1 August 2015

The Ark of the Covenant

(Gospel e-Letter - August 2015)

The Ark of the Covenant was Israel’s most sacred religious article. It was a gold-covered wooden box containing the stone tablets of the Law (Deut 10:1-5). The lid, over which were mounted two golden cherubims, was the symbolic throne of God. It was known as the mercy seat (Exodus 25:10-22). The ark was kept in the inner chamber of the tabernacle (and later in the temple), the Holy of Holies. The ark symbolized God’s presence among his covenant people.

The original ark has long been lost; more importantly the old covenant has been replaced by the new, which is much better. It all began with the angel’s annunciation to a virgin Israelite woman, Mary. The child that was conceived in her by the power of the Holy Spirit was the Son of God. For this reason some Church Fathers refer to Mary as the Ark of the New Covenant.

When Mary gave birth to Jesus the people of Israel had the great privilege of having the Lord living among them. He was truly their Emanuel, ‘God with us’. Some Church Fathers also call Mary the ‘tabernacle’ of God, but the New Testament points to Jesus as the tabernacle. The apostle John writes that ‘the Word became flesh and dwelt among us, and we have seen his glory, glory as of the only Son from the Father, full of grace and truth’ (John 1:14). The word translated ‘dwelt’ is the verbal form of ‘tabernacle’ – so we can say that the Word “tabernacled” among us!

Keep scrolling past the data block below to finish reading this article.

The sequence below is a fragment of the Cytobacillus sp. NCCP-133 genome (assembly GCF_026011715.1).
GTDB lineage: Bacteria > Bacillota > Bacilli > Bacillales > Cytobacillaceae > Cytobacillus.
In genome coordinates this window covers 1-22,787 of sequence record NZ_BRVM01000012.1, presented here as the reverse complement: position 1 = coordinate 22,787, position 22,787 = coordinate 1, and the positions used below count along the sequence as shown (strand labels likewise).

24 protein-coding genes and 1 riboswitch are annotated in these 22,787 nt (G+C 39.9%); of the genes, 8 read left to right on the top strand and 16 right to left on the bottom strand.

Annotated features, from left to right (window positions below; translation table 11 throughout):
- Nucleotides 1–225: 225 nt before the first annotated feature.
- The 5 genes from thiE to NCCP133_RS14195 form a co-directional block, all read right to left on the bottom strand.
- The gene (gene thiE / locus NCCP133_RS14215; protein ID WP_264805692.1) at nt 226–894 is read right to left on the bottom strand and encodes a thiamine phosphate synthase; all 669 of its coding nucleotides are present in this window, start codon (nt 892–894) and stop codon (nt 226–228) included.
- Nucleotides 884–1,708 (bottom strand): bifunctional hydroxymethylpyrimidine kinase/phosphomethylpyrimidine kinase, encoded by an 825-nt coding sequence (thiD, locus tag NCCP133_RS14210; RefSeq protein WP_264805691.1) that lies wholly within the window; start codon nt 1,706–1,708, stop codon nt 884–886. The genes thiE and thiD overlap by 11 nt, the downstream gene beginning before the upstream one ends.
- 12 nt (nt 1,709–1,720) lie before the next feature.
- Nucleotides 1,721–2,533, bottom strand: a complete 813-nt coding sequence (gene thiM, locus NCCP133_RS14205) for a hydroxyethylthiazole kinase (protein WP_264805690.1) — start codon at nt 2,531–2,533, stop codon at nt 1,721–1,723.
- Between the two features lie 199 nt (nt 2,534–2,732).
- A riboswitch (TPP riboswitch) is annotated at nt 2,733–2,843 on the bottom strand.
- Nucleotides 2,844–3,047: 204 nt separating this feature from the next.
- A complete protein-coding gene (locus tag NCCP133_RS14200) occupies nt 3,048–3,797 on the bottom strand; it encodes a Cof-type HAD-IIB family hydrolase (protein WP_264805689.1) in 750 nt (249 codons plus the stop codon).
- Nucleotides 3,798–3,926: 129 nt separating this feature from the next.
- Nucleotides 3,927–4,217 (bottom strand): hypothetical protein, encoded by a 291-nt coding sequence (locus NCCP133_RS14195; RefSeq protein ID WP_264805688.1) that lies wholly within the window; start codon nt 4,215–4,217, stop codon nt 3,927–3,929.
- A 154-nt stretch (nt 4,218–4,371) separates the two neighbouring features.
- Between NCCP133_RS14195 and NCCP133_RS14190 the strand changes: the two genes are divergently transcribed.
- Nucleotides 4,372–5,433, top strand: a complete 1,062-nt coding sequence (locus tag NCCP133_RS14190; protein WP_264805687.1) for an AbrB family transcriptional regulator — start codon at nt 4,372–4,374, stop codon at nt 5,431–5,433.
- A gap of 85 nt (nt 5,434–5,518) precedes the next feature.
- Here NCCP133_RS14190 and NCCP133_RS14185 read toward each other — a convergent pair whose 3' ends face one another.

What about our present time? Where is God’s presence among his people today, now that the Son has ascended into heaven? Jesus told his disciples that after he departure he will send the Holy Spirit. The promise was fulfilled on the Day of Pentecost. The people of God, the church, is the holy temple where God dwells by the Holy Spirit. God is present with us, especially in the assembly of the church.

Even so, this age will come to its consummation at the return of the Lord Jesus Christ when he will gather his people and take them into the very presence of God in heaven. That is the ultimate hope of all Christians.

The Ark teaches us how this hope can be fulfilled. While representing God’s presence with Israel, it also reminded them that sin was in the way. The people did not have free access to God’s presence. The Ark was kept in the Holy of holies, hidden behind the veil. Only the high priest could enter once a year on the Day of Atonement, to sprinkle the blood of the sacrificial animal on the Ark. The ritual showed that God’s wrath against sin can only be appeased by the death of a sacrificial victim. God could be merciful to sinners because someone else died in their place.

All this was a figure of Christ. He died on the cross, the just for the unjust, to bring us to God. He did not enter a temple made with hands, but into heaven itself, in the presence of God on the basis of the infinite merits of his blood. God’s wrath is appeased. The veil was torn from top to bottom. The way is now wide open! Through Christ we can receive mercy and forgiveness, and enjoy communion with the Father now and for eternity.